Julie M. Coons    


    Education: Graduate degrees in the humanities and library science (University of Michigan); basic Computer Science courses.
    GIS Coursework: GEOG 482 Nature of Geographic Information, Summer 2013

    Current employment: PSU Library, primarily in the Donald W. Hamer Maps Library. University Park, PA
    Current volunteer work: American Philatelic Research Library. Bellefonte, PA

    Course goals: Learn more about map making and mapping technologies.




I have been working in a maps library since the beginning of 2013. Being surrounded by paper maps on an almost daily basis has been a fascinating - and sometimes challenging - experience. In this time, I have become more aware of the maps I encounter in literature, including children's literature which I frequently read to my young child.


I used to believe that maps in literature were provided solely for the benefit of the reader who was too busy to locate a relevant historical map or too tired to visualize an imaginary world. Recently, I have started to look at and ponder these maps in a different light. I've begun considering the type of map the author choses to provide - the level of detail, the types of pictorial representations, and how the map relates to certain moments in the literature as well as the piece of fiction overall. As I learn more about maps, I have also started to consider the information that the author has excluded from the map. Now I am more inclined to wonder critically why an author hasn't included a map rather than why he or she has.


Maps I have encountered in literature since the start of 2013:



Maps in Fiction


1. Maps from the first four books of a historical fiction series. Each book (and map) are based in a very specific historical time and place.

i. Peter McClure. Burgundy and the Italian States 1460 [map]. Scale varies. In: Dorothy Dunnett. Niccolo Rising: The first book of the House of Niccolo. New York: Vintage Books, 1986, frontispiece.


ii. Peter McClure. Europe & the Levant 1461 [map]. Scale varies. In: Dorothy Dunnett. The Spring of the Ram: The second book of the House of Niccolo. New York: Vintage Books, 1987, frontispiece.


iii. Peter McClure. The Levant & South Eastern Europe 1462-4 [map]. Scale varies. In: Dorothy Dunnett. Race of Scorpions: The third book of the House of Niccolo. New York: Vintage Books, 1989, frontispiece of Kindle edition.


iv. Peter McClure. Western Europe & North-West Africa 1464-1468 [map]. Scale varies. In: Dorothy Dunnett. Scales of Gold: The fourth book of the House of Niccolo. New York: Vintage Books, 1991, frontispiece.


2. Map of a fictional peninsula attached to a real geographic location. While the author has created a specific image of the boundaries of the country for the reader, the other geographic details are left to the reader's imagination.

Unknown. The Barban Peninsula [map]. Scale not given. In: Lionel Shriver. The New Republic. New York: Harper Collins, 2012, jacket cover.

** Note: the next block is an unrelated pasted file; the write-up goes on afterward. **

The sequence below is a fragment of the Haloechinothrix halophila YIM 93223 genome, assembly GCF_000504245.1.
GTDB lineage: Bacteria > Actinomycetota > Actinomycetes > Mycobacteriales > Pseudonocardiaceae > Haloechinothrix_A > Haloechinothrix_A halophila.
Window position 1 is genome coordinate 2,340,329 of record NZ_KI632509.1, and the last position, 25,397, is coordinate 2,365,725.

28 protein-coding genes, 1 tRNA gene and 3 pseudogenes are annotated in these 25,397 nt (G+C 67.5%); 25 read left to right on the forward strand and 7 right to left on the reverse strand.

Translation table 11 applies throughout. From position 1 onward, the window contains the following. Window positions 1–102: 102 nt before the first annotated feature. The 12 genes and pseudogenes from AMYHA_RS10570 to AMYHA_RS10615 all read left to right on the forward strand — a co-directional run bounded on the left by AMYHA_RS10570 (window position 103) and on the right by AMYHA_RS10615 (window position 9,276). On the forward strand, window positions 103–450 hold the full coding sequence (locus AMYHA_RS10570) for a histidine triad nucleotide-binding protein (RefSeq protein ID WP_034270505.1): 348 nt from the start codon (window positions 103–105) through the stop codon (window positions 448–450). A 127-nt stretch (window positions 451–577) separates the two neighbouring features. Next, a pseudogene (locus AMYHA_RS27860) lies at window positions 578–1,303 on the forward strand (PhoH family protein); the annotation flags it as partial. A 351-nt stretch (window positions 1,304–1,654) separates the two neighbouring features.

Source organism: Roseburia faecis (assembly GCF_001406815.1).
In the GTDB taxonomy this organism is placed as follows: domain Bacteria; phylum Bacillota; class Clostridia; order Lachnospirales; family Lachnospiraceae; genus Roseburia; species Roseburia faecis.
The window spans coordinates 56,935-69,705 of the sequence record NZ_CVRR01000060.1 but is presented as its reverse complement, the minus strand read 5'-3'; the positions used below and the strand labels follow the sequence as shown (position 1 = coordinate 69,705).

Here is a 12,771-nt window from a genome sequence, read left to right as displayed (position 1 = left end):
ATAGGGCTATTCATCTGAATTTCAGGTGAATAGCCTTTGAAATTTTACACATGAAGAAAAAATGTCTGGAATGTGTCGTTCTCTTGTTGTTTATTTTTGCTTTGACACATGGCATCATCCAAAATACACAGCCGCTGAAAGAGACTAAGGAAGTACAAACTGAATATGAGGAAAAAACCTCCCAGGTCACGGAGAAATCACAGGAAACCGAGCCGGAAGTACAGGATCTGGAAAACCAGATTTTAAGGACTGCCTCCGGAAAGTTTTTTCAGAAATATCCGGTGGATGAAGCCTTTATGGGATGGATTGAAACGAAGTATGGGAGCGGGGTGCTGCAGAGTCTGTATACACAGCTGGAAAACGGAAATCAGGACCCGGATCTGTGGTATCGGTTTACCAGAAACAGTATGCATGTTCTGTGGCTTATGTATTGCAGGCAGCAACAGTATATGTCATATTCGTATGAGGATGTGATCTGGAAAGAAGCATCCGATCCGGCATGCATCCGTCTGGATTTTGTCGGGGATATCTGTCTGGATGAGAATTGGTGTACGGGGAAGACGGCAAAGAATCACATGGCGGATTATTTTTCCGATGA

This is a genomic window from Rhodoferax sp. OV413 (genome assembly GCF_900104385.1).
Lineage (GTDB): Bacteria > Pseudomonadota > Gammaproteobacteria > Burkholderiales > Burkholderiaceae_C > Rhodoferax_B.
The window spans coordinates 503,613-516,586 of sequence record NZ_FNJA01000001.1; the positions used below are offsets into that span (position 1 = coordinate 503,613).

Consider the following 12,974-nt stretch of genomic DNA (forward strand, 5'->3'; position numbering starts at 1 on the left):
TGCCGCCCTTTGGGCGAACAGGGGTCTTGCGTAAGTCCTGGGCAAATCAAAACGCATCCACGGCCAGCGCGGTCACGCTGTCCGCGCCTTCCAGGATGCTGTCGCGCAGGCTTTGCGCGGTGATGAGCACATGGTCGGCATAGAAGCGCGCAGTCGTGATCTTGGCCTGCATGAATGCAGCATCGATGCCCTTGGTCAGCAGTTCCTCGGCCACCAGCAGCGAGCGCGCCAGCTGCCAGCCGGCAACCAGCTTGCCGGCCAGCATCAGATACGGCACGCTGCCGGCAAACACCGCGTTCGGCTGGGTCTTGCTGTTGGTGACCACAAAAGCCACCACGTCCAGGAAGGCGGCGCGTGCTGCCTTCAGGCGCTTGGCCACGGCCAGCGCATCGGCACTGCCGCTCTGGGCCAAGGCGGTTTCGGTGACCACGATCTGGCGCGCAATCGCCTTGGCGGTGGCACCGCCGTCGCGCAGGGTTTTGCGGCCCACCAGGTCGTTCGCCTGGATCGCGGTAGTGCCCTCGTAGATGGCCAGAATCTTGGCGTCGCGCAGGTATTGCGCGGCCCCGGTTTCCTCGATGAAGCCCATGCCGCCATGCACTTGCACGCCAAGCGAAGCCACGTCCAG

3. Map of the fictional (quintessentially American) town of Mitford. The buildings are a prominent component of both the map and the story.

David Watts. Mitford Town Map [map]. Scale not given. In: Jan Karon. At Home in Mitford: The first novel in the beloved Mitford series. New York: Penguin Books, 1994, frontispiece.


4. Map of a fantasy world based roughly on real geographic and cultural boundaries.

Unknown. [Terre d'Ange and Neighboring Lands] [map]. Scale not given. In: Jacqueline Carey. Kushiel's Dart. New York: TOR Fantasy, 2001, p.viii-ix.


Maps in Children's Literature


1. The path follows the narrative of the protagonist, Silly Sally. On her way to town, she passes a pig, dog, loon, sheep, and person. Thus, this illustration, located at the beginning of the story, provides a basic map for the youngest reader.

Audrey Wood. [Silly Sally's Path] [illustration]. Scale not given. In: Audrey Wood. Silly Sally. New York: Scholastic, Inc., 1992, p.[1-2].


2. Using a map of a distinctly urban setting, firefighters locate the source of a call to the station. (Unbeknownst to them, the call was placed by Curious George, a monkey.)

H. A. Rey. [Firemen respond to Curious George's call] [map]. Scale not given. In: H. A. Rey. Curious George. Boston: Houghton Mifflin Company, 1941, p.[33].


3. Katy the snow shovel drives around town removing the snow to gradually reveal a "real" town which is very visually similar to the town illustrated in the map at the start of the book. A good visual explanation of what a map is and how it relates to the real world.

Virginia Lee Burton. Map of City of Geoppolis [map]. Scale not given. In: Virginia Lee Burton. Katy and the Big Snow Boston: Houghton Mifflin Company, 1943, p.6-7.


4. Obligatory pirate map. Argh!

Doug Kennedy. Her Majesty's Treasure Map [map]. Scale not given. In: Kim Kennedy. Pirate Pete. New York: Abrams Books for Young Readers,2002, end papers.


5. A simple road map which encourages the reader to help navigate a Sesame Street character from one place to a particular destination.

Richard Brown, et al. My Street [map]. Scale not given. In: Linda Hayward, et al. People in My Neighborhood: On My Way with Sesame Street, Vol. 7. Mahwah, NJ: Children's Television workshop and Funk & Wagnalls, 1989, p.[6].


6. A pair of maps from classics of children's literature, illustrated by the same artist (which I had not previously realized). Imaginary worlds full of friendly characters. The absence of sharply defined boundaries on the edges of the map seems an appropriate match for both the stories the imaginations of the young readers.

i. Ernest H. Shepard. [Ashdown Forest] [map]. Scale not given. In: A. A. Milne. Winnie-the-Pooh. New York: E. P. Dutton & Co, Inc., 1926, frontispiece.


ii. Ernest H. Shepard. [The World of the Wind in the Willows] [map]. Scale not given. In: Kenneth Grahame. The Wind in the Willows. New York: Charles Scribner's Sons, 1908, front matter.